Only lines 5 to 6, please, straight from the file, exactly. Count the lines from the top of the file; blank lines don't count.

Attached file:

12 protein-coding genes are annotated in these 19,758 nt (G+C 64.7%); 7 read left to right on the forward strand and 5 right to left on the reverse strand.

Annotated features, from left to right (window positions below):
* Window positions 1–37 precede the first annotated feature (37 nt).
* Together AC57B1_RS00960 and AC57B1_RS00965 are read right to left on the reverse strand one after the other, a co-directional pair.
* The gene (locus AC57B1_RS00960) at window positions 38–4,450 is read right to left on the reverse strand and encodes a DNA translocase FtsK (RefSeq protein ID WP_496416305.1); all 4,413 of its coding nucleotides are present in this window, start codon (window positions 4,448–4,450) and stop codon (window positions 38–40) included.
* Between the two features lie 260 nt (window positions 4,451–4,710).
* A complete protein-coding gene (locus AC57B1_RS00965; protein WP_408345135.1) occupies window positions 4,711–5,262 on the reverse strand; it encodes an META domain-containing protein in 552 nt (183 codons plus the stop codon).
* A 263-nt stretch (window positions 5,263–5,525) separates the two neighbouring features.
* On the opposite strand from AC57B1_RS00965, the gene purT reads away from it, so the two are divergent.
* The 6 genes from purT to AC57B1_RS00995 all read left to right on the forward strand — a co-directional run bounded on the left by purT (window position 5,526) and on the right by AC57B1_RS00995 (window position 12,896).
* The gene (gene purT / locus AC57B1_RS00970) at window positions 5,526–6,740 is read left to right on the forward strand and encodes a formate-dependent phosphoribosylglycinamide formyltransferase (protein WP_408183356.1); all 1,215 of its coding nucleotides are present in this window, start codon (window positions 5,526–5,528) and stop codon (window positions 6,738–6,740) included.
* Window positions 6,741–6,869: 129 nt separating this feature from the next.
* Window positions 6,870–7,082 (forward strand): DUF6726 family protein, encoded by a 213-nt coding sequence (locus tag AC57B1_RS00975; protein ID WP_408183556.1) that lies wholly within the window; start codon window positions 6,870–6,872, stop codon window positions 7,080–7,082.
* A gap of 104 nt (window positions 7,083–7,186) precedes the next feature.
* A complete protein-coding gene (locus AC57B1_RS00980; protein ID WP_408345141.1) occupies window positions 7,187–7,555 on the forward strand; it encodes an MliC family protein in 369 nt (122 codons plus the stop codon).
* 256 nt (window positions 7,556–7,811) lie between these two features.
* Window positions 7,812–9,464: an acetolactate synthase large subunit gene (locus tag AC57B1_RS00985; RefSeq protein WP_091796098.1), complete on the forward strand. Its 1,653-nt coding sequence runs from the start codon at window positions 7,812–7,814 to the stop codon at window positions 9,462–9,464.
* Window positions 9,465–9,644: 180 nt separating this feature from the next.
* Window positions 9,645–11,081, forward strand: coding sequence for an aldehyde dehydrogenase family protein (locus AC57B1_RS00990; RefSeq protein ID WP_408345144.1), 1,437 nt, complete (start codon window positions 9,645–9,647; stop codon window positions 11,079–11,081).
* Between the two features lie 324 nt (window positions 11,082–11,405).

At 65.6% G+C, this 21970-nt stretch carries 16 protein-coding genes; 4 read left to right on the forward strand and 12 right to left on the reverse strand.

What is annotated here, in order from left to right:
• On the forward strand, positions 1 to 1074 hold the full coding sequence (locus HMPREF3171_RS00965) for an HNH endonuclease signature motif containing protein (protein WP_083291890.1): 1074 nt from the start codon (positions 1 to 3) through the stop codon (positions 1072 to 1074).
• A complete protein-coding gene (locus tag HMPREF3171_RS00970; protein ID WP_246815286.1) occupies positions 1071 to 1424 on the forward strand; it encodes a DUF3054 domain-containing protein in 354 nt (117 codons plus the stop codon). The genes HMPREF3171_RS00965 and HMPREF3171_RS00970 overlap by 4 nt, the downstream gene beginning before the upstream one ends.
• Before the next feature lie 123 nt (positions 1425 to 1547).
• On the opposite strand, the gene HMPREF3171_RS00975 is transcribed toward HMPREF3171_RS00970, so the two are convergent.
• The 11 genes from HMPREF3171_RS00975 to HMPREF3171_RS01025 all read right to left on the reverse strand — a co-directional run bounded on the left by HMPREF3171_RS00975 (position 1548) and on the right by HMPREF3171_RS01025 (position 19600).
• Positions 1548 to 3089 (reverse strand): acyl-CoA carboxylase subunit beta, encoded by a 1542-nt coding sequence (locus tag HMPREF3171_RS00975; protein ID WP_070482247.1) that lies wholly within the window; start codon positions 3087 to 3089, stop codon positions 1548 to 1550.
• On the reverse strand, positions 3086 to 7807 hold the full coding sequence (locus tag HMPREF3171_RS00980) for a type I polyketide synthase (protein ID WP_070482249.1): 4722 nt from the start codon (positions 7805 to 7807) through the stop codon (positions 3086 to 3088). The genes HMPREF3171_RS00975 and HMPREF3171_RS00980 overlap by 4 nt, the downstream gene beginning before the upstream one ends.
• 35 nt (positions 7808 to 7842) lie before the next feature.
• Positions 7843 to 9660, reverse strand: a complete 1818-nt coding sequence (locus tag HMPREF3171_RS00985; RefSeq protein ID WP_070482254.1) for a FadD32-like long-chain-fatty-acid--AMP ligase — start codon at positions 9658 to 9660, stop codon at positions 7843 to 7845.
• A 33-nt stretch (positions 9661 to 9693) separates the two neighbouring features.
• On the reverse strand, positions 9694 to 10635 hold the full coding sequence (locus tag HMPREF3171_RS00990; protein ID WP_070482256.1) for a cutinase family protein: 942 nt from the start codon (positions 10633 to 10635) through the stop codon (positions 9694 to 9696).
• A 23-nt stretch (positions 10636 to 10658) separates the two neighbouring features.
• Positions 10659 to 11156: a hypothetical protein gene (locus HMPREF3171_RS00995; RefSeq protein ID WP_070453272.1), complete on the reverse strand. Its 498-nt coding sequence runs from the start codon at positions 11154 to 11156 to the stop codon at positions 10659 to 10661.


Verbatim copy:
* The gene (locus AC57B1_RS00960) at window positions 38–4,450 is read right to left on the reverse strand and encodes a DNA translocase FtsK (RefSeq protein ID WP_496416305.1); all 4,413 of its coding nucleotides are present in this window, start codon (window positions 4,448–4,450) and stop codon (window positions 38–40) included.
* Between the two features lie 260 nt (window positions 4,451–4,710).